When Johnson Peltier Electric’s vice president Kevin Peltier took a Miller Brewing Co. contracting job in 1980, the beer company informed him that he needed to find some minority suppliers to help the company meet its minority requirements. Peltier was surprised. His Pottawatomie and Chippewa father, Howard T. Peltier, launched his industrial electrical contracting shop in 1956, and the company had a steady business of $10 to $20 million annually. Being American Indian had never been addressed, but once Miller Brewing learned Johnson Peltier was a American Indian-owned business, the relationship was solidified. Miller Brewing urged him to get his minority-owned business certification right away. The two companies have been doing business ever since.

Since getting the minority-owned business certification, the bid opportunities that cross Peltier’s desk have grown, and he said the company has the advantage of having the minority status but also having a strong client base in the industry dating back half a century.

“We’ve been registered since ’81,” Peltier said, “But it’s really more a help to our customers. I know I could use the minority status more, but any legitimate company wouldn’t go around milking it. We don’t gloat that we are American Indian; we focus on our craftsmanship and experience.”

Changes in public sector and commercial job requirements are making it increasingly beneficial for construction-based women or minority businesses, which is, basically, any business where 51 percent of the ownership is in the hands of a minority, disabled or female business person. The percentage of women- or minority-owned businesses—contractors or suppliers—ranges typically from 5 to 20 percent.

Most local and state public projects come with some kind of minority-contracting requirements. As a result, the need for minority contractors is growing, perhaps faster than the businesses are growing. In fact, some contractors find it hard to find qualified women- or minority-owned businesses in the area when they need them.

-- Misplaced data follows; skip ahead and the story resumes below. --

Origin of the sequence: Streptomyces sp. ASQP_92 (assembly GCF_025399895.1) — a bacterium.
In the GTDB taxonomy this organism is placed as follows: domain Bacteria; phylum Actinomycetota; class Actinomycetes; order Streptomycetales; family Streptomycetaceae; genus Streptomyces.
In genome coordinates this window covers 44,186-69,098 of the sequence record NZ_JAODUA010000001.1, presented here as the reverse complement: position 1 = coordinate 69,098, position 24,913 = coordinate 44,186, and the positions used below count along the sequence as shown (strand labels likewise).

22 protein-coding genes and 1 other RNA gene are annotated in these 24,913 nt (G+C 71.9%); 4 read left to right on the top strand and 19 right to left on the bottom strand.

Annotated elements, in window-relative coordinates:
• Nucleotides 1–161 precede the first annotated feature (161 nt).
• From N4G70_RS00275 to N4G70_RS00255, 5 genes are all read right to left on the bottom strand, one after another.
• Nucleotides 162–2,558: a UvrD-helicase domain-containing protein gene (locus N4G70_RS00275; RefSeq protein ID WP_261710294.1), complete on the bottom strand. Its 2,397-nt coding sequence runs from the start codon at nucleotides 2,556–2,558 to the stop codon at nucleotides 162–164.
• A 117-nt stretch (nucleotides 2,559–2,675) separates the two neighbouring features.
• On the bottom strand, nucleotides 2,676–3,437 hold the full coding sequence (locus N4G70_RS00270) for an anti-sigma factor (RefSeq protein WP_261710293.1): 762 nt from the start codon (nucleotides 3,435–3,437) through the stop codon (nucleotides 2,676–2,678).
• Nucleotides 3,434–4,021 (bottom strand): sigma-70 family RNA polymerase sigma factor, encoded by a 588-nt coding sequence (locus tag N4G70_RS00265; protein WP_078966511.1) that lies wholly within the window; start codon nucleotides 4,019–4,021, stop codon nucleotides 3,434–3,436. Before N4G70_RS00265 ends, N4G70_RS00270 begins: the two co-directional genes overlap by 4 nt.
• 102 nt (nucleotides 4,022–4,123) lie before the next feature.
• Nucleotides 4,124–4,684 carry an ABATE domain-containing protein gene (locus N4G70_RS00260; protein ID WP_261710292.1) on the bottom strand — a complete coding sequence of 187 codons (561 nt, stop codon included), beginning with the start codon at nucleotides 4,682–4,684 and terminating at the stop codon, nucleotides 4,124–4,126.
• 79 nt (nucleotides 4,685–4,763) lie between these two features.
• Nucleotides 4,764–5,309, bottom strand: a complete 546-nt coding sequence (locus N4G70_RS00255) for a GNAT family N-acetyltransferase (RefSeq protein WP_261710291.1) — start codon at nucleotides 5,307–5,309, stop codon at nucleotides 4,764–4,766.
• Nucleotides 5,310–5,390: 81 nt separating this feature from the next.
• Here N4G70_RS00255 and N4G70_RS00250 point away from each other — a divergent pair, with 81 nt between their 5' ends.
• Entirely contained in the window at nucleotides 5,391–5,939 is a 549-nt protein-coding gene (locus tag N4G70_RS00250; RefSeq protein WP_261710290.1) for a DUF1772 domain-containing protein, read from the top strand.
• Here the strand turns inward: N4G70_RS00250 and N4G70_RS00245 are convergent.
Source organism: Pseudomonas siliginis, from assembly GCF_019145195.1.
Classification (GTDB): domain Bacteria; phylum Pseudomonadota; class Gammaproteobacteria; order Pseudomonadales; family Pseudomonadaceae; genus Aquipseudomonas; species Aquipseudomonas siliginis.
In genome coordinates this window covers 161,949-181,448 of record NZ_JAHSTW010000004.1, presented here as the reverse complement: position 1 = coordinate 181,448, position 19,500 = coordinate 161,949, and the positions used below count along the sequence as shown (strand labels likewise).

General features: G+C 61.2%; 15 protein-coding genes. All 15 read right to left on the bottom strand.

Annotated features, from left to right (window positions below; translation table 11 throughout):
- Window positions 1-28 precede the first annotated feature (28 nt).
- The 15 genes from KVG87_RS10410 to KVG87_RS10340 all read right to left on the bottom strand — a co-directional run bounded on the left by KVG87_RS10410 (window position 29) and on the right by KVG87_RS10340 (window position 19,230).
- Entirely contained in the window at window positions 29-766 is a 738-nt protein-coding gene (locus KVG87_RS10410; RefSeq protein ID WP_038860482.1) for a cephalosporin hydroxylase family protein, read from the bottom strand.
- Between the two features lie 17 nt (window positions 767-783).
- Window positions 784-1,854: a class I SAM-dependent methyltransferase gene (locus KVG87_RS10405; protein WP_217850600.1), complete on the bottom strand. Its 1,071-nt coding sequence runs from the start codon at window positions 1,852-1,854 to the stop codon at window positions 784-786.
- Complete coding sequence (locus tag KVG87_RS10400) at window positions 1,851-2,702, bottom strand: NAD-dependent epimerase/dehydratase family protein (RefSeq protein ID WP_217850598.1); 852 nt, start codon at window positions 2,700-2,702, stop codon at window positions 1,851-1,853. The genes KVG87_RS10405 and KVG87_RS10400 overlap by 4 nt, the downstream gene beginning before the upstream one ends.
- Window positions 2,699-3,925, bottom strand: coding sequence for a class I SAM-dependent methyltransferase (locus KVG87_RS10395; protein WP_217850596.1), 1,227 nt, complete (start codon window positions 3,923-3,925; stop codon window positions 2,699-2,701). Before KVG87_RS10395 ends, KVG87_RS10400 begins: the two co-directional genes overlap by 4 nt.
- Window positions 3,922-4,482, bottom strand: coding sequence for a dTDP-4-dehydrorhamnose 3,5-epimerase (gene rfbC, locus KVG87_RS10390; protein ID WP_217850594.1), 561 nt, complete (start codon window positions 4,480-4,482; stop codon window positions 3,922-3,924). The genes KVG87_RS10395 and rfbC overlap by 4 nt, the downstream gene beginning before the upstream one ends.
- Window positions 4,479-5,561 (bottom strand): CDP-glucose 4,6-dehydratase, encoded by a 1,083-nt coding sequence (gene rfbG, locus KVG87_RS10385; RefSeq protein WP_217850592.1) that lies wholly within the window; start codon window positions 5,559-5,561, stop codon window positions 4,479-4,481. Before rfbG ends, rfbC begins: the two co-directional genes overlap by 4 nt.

Women and minorities have plenty of presence in the business world but not nearly as much in construction. Women own 47 percent of businesses in the United States, according to the National Association of Women Business Owners (NAWBO), but that statistic plummets when you enter traditionally male industries. The nature of the electrical industry, which has many family-owned businesses, has typically resulted in the companies being passed on to male children.

The industry is gradually changing. Construction is one of the three industries with the greatest growth in women-owned businesses, along with agriculture and manufacturing. More women are going into the electrical trade. There are more female electricians than there were 10 years ago, although, specific figures documenting that growth are hard to come by. Contracting firms that used to pass the business onto sons are increasingly passing the company onto daughters.

When looking at the minority-owned businesses, you find, in total, there are 4.1 million in the United States, though that doesn’t translate to the number in the electrical trade. Nationwide, electrical minority businesses are even less common than electrical women-owned businesses.

However, the number of minority-owned businesses is increasing in some areas. The growth of African-American-owned businesses is outpacing non-minority growth, according to the Minority Business Development Agency (MBDA). And while those who are in the business enjoy some advantage in the case of government minority requirements, none of those interviewed for this story felt the government and other end-user requirements could make or break their business.

“There are concerns for those in the construction industry whether male or female or minority,” said Erin Fuller, NAWBO executive director, adding that the concerns include accessing capital, second- to third-round financing, and cash flow as well as meeting payroll demands.

According to Fuller, about 4 percent of large corporate contracting opportunities go to women-owned businesses. In 1996, Congress passed a law requiring 5 percent of federal contracting go to women-owned businesses. So far, that figure is running at about 3 percent, she said.

“That’s not exactly a piece of the pie; it’s a crumb. I don’t think there’s an effort to exclude,” Fuller said, adding most new businesses have to make an effort to become part of the structure. “[However,] a lot of barriers have diminished and some of the incentives for state and local government set up a strong business case for a woman to put her money into the construction industry.

“The industry itself is so cyclical, so directly impacted by the economy, there is very little buffer,” she said. “In general, contracting, whether electrical or anything else, is a tough industry. For women, you certainly would have to be thick-skinned, but that applies to business owners in general.”